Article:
Saturday, 10 January 2015

Oaksenham: progressive rock is not dead

It often happens that, when I’m listening to music from the seventies or eighties, I go full cliché and think “man, they don’t make ‘em like this anymore”. Sometimes, fortunately, I’m proven wrong.

A while ago, I was downloading music randomly from Brain Damage (check that blog, by the way, there’s lots of great prog rock to discover) and stumbled upon this Armenian band... Oaksenham, they’re called. Weird name. Whatever, let’s see, or rather listen. Apparently they’re all professionally trained musicians, it shouldn’t be bad.

Mindblowing. Conquest of the Pacific, Oaksenham’s studio debut, is probably the most surprising album I listened in 2014 (the album is from 2007). I certainly wasn’t expecting such a quality effort from a virtually unknown band that had no previous studio albums. Yes, half of the material is “borrowed” from other artists, but the adaptations are superb. First, they did their own versions of Gentle Giant’s Talybont and On Reflection. Then, they made a song (Jester's Pipe) that is not exactly a cover of Jethro Tull’s Velvet Green, although it’s very similar (Jethro Tull is actually credited on the album, I think). Finally, in Golden Hind, the song that closes the album, they start with Benjamin Britten’s The Young Person’s Guide to the Orchestra and finish with Pomp and Circumstance, which doesn’t really fit that much here, I guess, but I still love it.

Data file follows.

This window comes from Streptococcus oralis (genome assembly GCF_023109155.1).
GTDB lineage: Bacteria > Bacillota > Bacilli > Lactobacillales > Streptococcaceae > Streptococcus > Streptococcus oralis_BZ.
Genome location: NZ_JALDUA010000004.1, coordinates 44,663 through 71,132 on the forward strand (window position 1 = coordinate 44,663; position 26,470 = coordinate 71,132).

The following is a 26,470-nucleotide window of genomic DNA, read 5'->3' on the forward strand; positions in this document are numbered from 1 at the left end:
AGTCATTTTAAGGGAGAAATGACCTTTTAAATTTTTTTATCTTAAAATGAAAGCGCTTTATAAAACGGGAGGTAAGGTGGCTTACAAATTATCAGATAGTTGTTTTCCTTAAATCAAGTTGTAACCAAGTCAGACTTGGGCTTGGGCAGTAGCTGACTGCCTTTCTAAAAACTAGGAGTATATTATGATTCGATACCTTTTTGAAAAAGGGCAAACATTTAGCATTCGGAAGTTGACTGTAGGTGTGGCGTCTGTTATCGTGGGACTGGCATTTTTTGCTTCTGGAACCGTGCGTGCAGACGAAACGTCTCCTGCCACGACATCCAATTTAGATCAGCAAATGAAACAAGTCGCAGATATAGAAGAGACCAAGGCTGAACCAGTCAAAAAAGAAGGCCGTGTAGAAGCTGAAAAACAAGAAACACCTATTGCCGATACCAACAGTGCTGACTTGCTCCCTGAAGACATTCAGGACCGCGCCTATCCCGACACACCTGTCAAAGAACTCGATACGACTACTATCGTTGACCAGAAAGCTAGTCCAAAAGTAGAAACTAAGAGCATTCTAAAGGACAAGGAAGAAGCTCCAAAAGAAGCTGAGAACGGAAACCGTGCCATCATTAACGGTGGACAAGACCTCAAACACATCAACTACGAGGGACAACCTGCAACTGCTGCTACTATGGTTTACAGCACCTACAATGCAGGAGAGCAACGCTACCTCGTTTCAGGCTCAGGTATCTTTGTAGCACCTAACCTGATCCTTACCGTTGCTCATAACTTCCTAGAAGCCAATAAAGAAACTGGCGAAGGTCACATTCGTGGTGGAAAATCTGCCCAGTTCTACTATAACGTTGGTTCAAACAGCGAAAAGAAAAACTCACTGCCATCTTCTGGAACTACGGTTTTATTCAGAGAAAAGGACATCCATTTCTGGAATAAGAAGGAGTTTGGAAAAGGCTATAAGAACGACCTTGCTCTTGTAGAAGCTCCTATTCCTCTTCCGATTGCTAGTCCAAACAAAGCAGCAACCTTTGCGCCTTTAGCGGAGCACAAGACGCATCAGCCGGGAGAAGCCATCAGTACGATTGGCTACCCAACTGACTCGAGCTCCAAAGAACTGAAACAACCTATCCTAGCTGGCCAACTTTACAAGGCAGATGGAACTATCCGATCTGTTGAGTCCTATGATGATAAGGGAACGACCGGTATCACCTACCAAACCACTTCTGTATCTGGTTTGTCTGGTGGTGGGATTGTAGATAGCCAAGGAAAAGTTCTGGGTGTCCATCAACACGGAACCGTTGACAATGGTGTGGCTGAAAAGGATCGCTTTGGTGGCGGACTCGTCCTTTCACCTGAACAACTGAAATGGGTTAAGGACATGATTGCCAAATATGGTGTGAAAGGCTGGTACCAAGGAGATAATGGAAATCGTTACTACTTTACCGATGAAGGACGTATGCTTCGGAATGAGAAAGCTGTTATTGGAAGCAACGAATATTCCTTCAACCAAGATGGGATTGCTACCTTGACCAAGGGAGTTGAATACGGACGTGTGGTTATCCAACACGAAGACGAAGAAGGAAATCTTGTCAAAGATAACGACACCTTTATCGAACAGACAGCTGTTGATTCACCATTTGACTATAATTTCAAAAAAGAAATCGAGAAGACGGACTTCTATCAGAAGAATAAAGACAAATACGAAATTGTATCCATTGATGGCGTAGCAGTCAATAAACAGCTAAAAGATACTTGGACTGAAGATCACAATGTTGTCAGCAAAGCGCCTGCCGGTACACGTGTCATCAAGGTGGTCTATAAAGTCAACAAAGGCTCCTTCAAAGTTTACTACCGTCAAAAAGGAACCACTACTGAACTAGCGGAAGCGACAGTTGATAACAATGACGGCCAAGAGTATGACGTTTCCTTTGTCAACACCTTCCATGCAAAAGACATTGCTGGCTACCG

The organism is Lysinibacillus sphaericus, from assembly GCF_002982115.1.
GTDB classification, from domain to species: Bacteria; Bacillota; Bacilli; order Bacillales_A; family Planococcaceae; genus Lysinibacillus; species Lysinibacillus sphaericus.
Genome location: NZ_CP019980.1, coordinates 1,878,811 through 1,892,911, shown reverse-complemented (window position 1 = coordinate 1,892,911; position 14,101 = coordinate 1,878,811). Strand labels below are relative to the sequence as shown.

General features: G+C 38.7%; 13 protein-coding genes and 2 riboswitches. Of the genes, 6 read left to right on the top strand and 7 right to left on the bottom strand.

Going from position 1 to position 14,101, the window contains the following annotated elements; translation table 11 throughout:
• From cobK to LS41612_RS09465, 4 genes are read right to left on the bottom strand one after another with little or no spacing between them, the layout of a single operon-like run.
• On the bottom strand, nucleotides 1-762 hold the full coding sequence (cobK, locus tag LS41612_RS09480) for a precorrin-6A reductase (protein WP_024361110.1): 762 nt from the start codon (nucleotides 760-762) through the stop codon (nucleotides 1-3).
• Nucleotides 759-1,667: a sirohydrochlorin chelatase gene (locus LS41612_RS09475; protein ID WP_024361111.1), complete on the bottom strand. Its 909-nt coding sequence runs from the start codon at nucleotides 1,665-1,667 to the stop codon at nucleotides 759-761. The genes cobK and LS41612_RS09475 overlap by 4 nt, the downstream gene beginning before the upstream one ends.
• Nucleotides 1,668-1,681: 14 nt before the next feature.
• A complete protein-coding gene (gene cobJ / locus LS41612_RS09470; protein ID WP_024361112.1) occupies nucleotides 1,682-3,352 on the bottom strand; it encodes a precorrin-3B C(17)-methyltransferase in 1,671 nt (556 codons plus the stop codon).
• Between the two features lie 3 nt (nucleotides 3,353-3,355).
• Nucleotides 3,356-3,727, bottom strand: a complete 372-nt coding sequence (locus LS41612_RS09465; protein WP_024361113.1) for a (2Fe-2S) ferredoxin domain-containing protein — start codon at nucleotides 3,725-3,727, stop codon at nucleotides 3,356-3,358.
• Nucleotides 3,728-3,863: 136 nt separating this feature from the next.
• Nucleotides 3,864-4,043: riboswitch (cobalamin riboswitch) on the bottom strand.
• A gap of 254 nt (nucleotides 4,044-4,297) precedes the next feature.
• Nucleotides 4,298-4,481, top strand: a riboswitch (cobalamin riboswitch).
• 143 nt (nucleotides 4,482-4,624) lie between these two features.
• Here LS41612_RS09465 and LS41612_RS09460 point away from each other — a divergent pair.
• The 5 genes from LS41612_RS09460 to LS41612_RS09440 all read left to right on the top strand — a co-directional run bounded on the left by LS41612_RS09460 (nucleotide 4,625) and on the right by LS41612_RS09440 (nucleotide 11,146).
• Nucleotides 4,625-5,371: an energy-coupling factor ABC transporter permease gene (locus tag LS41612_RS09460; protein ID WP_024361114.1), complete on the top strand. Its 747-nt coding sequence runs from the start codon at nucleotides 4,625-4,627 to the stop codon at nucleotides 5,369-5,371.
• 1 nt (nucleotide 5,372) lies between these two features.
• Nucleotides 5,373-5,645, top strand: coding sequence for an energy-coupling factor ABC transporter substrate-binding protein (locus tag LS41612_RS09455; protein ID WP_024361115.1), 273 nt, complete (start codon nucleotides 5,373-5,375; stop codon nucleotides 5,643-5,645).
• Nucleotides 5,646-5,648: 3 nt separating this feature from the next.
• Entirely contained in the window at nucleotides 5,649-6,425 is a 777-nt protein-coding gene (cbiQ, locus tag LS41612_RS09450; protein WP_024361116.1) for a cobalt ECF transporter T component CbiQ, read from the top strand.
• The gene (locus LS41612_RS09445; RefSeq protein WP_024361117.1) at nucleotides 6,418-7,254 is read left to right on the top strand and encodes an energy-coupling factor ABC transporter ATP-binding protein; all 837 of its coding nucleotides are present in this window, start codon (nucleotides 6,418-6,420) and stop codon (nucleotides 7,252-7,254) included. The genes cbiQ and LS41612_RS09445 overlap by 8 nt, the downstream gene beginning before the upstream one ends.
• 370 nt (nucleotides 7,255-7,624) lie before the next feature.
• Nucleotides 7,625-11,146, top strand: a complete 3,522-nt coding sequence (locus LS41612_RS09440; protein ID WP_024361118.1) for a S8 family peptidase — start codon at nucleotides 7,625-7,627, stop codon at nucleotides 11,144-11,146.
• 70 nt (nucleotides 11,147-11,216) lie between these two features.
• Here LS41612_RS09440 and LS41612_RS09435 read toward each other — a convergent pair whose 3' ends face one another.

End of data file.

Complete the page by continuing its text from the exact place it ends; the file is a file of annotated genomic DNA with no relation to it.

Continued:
The whole album combines mainly progressive rock and folk, but there are also hard rock and classical music elements here and there. That, and the flute playing (for example, there are some really cool bits in Water Spark and, especially, Merlin’s Jig, a lovely song that could be in the soundtrack for some Middle Ages based adventure movie) remind me of Jethro Tull so much, which obviously means I’m in love with this shit.





Progressive rock is not dead. Ok, the band doesn’t even have a hundred likes on facebook, which shows how well known they are, but I’m really happy to see that some people still do this kind of stuff. I seriously encourage whoever reads this to give the album a try, it can be found on youtube.




That’s it for this time; I should be able to write another post this month, although I don’t know what I will write about. It’s been a long time without writing (family time in holidays, exams, etc) and I miss it. By the way, here’s the facebook page for the blog, just in case you have any suggestions, want to discuss music, whatever.

2 comments:

  1. An Armenian Prog-Rock band?

    Well, 50 years ago we had a Greek Prog-Rock band (Aphrodite's Child), so why not Armenian?

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    1. I recently discovered Aphrodite's Child thanks to a Greek friend. I have only listened to a few songs but they definitely sound good.

      My surprise doesn't really come from the fact that they're Armenian, but rather from the fact that I managed to find out about them. I guess I should be used to the wonders of the Internet by now!

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